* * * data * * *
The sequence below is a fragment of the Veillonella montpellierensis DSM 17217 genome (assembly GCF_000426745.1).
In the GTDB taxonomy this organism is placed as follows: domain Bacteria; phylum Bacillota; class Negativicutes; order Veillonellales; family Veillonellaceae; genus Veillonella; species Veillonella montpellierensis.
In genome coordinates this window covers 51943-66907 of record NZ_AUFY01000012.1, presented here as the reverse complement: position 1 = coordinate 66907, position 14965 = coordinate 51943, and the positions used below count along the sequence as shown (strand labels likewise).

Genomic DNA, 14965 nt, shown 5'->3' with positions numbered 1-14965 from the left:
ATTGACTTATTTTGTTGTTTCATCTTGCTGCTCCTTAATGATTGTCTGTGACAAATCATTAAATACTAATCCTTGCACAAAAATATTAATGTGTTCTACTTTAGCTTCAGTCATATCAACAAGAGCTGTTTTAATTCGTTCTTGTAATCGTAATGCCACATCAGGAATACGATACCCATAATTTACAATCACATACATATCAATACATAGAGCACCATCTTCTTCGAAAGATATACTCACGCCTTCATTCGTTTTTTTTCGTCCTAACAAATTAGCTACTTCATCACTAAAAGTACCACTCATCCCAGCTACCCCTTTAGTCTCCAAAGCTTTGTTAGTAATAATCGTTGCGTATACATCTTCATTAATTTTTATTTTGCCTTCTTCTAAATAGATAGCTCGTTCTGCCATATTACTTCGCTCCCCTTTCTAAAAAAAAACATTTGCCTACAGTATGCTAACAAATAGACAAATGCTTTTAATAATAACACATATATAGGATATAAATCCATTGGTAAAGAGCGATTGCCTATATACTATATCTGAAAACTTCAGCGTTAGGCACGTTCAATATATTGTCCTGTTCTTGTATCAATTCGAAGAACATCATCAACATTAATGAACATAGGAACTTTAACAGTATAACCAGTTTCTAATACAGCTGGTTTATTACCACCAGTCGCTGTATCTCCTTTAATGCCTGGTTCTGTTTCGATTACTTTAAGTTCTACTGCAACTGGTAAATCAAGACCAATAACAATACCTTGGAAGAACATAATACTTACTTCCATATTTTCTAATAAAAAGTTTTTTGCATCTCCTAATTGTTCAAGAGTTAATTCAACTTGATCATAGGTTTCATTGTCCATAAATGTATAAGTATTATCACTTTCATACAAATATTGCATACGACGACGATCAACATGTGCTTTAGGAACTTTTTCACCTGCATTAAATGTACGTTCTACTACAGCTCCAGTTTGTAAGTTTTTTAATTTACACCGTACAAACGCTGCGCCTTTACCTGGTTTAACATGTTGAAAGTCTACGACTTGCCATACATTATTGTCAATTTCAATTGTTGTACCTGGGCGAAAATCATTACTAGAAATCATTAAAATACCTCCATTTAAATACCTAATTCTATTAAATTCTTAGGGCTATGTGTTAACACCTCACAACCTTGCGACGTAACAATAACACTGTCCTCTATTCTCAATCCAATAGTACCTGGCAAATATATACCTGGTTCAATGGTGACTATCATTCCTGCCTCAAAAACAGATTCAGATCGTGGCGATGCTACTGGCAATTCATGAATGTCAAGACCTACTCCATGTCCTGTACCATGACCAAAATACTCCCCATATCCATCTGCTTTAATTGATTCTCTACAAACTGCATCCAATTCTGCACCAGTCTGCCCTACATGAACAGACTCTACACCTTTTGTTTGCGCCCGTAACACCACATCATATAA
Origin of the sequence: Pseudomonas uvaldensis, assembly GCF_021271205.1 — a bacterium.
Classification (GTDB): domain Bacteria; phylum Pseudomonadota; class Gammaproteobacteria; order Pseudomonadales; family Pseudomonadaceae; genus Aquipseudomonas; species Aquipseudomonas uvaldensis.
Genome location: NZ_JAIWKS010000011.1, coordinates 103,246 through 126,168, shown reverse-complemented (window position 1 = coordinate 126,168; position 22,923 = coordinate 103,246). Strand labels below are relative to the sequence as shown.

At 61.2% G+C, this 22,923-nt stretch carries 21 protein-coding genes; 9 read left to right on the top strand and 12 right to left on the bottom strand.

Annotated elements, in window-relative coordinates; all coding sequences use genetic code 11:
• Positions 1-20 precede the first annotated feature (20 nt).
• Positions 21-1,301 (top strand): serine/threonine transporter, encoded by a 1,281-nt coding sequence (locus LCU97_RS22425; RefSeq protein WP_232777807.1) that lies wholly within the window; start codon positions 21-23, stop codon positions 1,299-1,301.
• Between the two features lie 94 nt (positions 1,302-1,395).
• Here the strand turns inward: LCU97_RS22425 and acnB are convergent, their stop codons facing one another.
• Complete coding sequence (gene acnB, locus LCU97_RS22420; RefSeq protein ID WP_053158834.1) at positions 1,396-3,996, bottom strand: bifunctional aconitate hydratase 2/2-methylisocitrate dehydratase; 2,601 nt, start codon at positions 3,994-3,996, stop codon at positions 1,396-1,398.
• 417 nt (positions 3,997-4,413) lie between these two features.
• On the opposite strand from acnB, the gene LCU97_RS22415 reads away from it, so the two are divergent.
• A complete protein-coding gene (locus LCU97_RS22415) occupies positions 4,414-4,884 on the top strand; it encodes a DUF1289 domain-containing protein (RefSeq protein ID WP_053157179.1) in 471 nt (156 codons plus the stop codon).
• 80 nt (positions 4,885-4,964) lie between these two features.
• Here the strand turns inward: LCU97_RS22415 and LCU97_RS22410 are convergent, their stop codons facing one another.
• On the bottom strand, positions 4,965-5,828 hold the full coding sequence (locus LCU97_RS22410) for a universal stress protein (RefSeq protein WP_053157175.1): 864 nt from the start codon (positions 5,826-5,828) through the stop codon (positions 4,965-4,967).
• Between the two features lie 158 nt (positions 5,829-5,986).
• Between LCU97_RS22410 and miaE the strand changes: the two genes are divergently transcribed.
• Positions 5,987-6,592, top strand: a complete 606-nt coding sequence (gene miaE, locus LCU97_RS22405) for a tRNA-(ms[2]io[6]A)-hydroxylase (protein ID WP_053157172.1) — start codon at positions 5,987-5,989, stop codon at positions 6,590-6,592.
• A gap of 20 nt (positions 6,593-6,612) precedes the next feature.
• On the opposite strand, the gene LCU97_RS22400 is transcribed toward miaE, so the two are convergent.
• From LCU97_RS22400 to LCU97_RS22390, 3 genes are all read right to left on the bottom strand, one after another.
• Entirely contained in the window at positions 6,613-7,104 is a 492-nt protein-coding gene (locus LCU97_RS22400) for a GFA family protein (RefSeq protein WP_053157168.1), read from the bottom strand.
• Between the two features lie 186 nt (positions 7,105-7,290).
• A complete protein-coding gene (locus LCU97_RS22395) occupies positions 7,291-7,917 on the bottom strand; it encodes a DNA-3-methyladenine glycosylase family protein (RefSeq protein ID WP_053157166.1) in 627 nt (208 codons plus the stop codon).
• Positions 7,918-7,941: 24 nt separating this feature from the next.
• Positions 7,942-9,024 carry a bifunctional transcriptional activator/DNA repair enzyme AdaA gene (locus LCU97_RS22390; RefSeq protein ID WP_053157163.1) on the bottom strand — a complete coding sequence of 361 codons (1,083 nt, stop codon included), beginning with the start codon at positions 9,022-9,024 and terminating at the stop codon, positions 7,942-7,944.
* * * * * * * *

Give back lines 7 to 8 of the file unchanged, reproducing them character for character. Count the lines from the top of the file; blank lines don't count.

Classification (GTDB): domain Bacteria; phylum Pseudomonadota; class Gammaproteobacteria; order Pseudomonadales; family Pseudomonadaceae; genus Aquipseudomonas; species Aquipseudomonas uvaldensis.
Genome location: NZ_JAIWKS010000011.1, coordinates 103,246 through 126,168, shown reverse-complemented (window position 1 = coordinate 126,168; position 22,923 = coordinate 103,246). Strand labels below are relative to the sequence as shown.